2015 Grand Canyon Star Party
Tyler Nordgren, University of Redlands.
Star Party June 13–20, 2015
Due to its dark skies and clean air, Grand Canyon offers one of the best night sky observing sites in the United States.For eight days in June, park visitors explore the wonders of the night sky on Grand Canyon National Park's South Rim with the Tucson Amateur Astronomy Association and on the North Rim with the Saguaro Astronomy Club of Phoenix.
Amateur astronomers from across the country volunteer their expertise and offer free nightly astronomy programs and telescope viewing.
Visitors view the planet Saturn along with star clusters, galaxies, and nebulae by night; and the sun, Venus, or Mercury by day or just after sundown.
Experience spectacular views of the universe!
Dress warmly, temperatures drop quickly after sunset—even during summer months.
Events include a slide show nightly at 8 pm, followed by telescope viewing behind Grand Canyon Visitor Center. Park rangers offer constellation tours at 9, 9:30, and 10 pm.
The slide show, constellation tours, and at least one telescope are wheelchair accessible. Park in lot 4 for closest parking. Parking lots 1 through 3 offer additional parking but further away. The Village Route (blue) shuttle bus runs every half-hour until 10:30 pm. To make sure you get a seat at the slide show, arrive a few minutes early.
On the North Rim
Find telescopes on the lodge porch every evening; daytime scopes may be available. Visitor center bulletin boards list additional events such as star talks and slide show programs in the Grand Canyon Lodge auditorium.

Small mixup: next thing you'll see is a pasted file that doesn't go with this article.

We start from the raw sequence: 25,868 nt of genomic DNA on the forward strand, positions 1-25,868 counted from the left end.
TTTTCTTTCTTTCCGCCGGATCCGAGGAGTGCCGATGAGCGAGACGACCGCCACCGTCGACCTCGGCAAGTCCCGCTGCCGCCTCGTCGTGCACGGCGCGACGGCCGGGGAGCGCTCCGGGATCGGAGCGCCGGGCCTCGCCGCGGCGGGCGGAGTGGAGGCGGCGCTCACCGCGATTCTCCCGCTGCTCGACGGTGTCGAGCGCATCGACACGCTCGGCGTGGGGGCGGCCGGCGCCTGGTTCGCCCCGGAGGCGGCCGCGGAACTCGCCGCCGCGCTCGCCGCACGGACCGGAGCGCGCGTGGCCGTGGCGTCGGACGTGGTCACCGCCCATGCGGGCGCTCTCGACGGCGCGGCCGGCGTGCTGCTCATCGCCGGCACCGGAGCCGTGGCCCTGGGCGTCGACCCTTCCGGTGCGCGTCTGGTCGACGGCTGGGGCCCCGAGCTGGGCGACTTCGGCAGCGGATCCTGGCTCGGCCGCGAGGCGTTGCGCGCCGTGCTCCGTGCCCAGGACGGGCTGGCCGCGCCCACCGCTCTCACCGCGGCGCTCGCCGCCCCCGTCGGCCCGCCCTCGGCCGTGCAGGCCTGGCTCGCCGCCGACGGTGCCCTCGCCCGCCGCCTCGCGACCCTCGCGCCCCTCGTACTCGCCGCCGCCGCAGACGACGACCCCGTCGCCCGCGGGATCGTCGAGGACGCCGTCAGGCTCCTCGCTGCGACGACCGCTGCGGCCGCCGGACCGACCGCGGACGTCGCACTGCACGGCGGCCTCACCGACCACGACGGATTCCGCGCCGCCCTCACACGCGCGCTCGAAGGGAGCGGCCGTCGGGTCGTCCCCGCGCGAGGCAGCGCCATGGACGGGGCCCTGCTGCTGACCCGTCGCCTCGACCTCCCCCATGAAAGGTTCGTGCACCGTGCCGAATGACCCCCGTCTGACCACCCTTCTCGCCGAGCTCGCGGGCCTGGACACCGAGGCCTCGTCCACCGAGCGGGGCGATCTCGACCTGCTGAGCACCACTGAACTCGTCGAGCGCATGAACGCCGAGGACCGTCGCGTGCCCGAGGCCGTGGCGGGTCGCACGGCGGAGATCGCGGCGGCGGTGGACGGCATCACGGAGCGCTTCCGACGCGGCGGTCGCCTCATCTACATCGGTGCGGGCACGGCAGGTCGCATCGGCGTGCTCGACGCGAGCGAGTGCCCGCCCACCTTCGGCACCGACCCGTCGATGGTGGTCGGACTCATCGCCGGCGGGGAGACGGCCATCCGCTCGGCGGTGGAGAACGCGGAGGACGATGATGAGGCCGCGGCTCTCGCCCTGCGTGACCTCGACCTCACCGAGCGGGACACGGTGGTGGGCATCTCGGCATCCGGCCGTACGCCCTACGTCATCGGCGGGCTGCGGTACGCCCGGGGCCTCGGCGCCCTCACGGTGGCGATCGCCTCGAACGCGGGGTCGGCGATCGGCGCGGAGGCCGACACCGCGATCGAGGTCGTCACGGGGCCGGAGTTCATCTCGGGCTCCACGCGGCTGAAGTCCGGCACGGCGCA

Bring a flashlight
Make your way safely: use a red flashlight since event organizers discourage white ligths on the telescope lot. Make a red flashlight by covering any flashlight with red cellophane or painting the lens with red nail polish or a red magic marker. For more on why red flashlights are helpful, click here. Although many telescopes come down after 11 pm, on nights with clear, calm skies some astronomers continue sharing their telescopes into the night.
The event is free (other than paying the park entrance fee of $25 per vehicle, good for 7 days of coming and going to either rim.) No reservations needed except for astronomers wishing to share their telescopes, who register through the astronomy clubs sponsoring the event. Come for a night, or for the whole event. Explore Grand Canyon by day and the universe by night!
National parks protect some of the last remaining dark skies in this country.
The National Park Service embraces night skies as one of the many scenic vistas to preserve.
Learn more: http://www.nature.nps.gov/night/
Grand Canyon Star Party Dates Through 2020
June 13-20, 2015